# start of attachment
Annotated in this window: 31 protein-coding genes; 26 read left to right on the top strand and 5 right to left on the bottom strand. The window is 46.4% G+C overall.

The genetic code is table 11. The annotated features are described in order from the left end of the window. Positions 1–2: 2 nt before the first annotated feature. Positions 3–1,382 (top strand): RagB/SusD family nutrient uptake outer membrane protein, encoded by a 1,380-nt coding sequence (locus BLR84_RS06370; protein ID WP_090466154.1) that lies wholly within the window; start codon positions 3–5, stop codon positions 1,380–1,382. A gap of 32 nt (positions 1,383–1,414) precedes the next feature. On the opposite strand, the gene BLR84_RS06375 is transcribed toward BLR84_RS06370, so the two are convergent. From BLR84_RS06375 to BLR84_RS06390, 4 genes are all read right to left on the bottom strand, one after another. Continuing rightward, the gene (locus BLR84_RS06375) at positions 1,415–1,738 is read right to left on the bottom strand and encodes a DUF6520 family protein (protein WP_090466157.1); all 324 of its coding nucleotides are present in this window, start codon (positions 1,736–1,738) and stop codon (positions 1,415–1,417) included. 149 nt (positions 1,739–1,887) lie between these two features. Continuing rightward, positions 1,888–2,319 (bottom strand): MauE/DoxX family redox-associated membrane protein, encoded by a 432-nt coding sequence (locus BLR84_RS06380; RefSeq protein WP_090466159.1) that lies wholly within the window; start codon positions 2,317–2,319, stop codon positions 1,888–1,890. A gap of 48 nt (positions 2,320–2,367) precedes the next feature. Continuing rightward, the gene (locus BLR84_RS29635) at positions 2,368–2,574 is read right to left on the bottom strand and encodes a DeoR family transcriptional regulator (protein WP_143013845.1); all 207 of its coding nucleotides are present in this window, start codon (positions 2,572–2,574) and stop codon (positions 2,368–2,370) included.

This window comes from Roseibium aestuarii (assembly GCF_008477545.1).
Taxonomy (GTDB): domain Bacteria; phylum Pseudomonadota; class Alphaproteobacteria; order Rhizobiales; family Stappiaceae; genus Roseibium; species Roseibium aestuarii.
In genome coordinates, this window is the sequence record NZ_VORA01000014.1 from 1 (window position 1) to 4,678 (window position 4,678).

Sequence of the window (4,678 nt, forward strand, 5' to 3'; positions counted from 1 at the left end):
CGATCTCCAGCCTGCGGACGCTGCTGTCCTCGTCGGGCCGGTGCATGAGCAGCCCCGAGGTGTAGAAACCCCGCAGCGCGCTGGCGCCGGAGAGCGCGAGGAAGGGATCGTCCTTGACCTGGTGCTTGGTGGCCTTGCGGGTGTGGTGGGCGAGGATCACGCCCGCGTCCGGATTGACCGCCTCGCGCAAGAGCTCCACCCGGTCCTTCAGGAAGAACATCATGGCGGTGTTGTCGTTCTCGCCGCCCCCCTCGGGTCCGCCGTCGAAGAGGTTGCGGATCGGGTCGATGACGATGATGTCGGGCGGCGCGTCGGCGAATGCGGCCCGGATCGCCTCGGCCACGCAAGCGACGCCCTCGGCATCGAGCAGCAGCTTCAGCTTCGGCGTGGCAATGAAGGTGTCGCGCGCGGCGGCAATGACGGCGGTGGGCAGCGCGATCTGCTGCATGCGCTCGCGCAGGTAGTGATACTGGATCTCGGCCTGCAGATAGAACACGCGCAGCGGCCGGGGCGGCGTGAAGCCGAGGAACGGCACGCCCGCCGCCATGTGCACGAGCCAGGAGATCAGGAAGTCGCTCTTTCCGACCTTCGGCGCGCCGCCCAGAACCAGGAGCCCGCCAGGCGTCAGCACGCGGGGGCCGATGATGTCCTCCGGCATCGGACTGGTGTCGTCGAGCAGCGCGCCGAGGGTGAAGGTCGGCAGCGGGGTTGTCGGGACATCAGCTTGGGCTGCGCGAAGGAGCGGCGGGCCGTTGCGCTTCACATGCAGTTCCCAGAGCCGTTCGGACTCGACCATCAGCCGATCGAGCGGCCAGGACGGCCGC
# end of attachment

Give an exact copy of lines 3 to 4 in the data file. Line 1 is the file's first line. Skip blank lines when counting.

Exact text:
This window comes from Roseibium aestuarii (assembly GCF_008477545.1).
Taxonomy (GTDB): domain Bacteria; phylum Pseudomonadota; class Alphaproteobacteria; order Rhizobiales; family Stappiaceae; genus Roseibium; species Roseibium aestuarii.